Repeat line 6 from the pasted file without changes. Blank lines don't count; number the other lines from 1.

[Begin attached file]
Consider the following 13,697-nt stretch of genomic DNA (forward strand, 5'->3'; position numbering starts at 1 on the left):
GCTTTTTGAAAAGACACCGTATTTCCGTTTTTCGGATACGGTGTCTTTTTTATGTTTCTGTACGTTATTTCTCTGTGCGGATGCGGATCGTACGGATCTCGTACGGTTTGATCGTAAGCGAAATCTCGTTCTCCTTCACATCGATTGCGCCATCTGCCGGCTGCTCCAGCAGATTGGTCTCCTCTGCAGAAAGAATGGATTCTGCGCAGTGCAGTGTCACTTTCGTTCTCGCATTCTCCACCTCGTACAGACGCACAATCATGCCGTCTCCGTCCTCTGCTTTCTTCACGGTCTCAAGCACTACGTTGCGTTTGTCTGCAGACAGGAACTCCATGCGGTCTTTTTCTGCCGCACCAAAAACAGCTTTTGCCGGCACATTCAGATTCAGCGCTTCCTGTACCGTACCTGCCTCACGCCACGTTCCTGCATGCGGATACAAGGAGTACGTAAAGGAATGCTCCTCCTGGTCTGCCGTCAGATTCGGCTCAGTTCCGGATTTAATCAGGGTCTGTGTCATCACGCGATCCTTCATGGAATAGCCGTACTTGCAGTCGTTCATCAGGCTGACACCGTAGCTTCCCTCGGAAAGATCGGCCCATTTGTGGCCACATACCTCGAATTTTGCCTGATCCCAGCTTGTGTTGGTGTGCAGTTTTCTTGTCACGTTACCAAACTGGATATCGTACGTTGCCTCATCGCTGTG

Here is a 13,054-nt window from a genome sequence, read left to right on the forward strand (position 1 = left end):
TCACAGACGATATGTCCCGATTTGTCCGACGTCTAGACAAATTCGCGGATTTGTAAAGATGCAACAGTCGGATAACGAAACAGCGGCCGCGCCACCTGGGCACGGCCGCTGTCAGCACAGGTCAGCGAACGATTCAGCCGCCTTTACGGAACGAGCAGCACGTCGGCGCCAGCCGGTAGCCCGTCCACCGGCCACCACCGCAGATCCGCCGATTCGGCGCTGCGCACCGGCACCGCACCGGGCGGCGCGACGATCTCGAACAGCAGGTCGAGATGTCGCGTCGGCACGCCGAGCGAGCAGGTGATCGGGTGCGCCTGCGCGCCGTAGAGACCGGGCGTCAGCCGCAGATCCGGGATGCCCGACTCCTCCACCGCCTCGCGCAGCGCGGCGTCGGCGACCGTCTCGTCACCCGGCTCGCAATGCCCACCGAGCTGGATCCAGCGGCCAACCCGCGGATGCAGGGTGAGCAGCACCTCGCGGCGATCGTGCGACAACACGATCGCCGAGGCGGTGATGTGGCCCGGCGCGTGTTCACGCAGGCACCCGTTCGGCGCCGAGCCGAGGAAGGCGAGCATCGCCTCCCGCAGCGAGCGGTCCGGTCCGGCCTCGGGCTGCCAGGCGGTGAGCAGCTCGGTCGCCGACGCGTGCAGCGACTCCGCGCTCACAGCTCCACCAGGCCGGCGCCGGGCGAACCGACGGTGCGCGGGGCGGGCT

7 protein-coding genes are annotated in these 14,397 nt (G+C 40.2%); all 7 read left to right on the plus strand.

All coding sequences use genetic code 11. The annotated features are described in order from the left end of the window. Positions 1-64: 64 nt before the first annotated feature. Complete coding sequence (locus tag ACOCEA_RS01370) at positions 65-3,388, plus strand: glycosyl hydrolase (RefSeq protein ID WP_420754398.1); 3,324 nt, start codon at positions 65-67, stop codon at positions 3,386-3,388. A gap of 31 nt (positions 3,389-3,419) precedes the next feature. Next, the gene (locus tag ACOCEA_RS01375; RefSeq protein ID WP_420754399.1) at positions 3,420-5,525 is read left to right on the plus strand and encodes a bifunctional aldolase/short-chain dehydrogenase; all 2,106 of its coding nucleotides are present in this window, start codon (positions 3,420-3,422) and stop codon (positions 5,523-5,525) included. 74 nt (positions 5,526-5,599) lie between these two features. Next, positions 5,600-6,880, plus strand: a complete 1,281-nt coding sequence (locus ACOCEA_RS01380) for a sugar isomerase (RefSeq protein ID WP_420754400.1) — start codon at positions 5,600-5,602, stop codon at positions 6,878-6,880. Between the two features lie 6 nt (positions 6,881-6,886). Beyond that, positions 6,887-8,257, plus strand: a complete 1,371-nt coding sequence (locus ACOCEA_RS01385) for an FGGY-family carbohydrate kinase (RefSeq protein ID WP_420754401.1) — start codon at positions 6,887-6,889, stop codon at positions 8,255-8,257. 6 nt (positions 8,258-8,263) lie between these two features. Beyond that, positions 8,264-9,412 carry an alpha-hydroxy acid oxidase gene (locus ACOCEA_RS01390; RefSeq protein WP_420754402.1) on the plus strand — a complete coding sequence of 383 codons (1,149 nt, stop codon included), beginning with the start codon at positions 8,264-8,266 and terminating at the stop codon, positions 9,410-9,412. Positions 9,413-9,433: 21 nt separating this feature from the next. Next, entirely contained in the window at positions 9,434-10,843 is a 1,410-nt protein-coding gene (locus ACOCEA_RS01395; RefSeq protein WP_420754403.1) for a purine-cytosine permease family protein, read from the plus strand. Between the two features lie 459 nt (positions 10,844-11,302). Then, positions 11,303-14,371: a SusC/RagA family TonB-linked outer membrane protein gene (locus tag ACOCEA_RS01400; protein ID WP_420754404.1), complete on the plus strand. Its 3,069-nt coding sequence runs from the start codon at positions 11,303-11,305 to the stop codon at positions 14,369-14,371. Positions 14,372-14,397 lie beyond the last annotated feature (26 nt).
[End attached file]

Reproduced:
All coding sequences use genetic code 11. The annotated features are described in order from the left end of the window. Positions 1-64: 64 nt before the first annotated feature. Complete coding sequence (locus tag ACOCEA_RS01370) at positions 65-3,388, plus strand: glycosyl hydrolase (RefSeq protein ID WP_420754398.1); 3,324 nt, start codon at positions 65-67, stop codon at positions 3,386-3,388. A gap of 31 nt (positions 3,389-3,419) precedes the next feature. Next, the gene (locus tag ACOCEA_RS01375; RefSeq protein ID WP_420754399.1) at positions 3,420-5,525 is read left to right on the plus strand and encodes a bifunctional aldolase/short-chain dehydrogenase; all 2,106 of its coding nucleotides are present in this window, start codon (positions 3,420-3,422) and stop codon (positions 5,523-5,525) included. 74 nt (positions 5,526-5,599) lie between these two features. Next, positions 5,600-6,880, plus strand: a complete 1,281-nt coding sequence (locus ACOCEA_RS01380) for a sugar isomerase (RefSeq protein ID WP_420754400.1) — start codon at positions 5,600-5,602, stop codon at positions 6,878-6,880. Between the two features lie 6 nt (positions 6,881-6,886). Beyond that, positions 6,887-8,257, plus strand: a complete 1,371-nt coding sequence (locus ACOCEA_RS01385) for an FGGY-family carbohydrate kinase (RefSeq protein ID WP_420754401.1) — start codon at positions 6,887-6,889, stop codon at positions 8,255-8,257. 6 nt (positions 8,258-8,263) lie between these two features. Beyond that, positions 8,264-9,412 carry an alpha-hydroxy acid oxidase gene (locus ACOCEA_RS01390; RefSeq protein WP_420754402.1) on the plus strand — a complete coding sequence of 383 codons (1,149 nt, stop codon included), beginning with the start codon at positions 8,264-8,266 and terminating at the stop codon, positions 9,410-9,412. Positions 9,413-9,433: 21 nt separating this feature from the next. Next, entirely contained in the window at positions 9,434-10,843 is a 1,410-nt protein-coding gene (locus ACOCEA_RS01395; RefSeq protein WP_420754403.1) for a purine-cytosine permease family protein, read from the plus strand. Between the two features lie 459 nt (positions 10,844-11,302). Then, positions 11,303-14,371: a SusC/RagA family TonB-linked outer membrane protein gene (locus tag ACOCEA_RS01400; protein ID WP_420754404.1), complete on the plus strand. Its 3,069-nt coding sequence runs from the start codon at positions 11,303-11,305 to the stop codon at positions 14,369-14,371. Positions 14,372-14,397 lie beyond the last annotated feature (26 nt).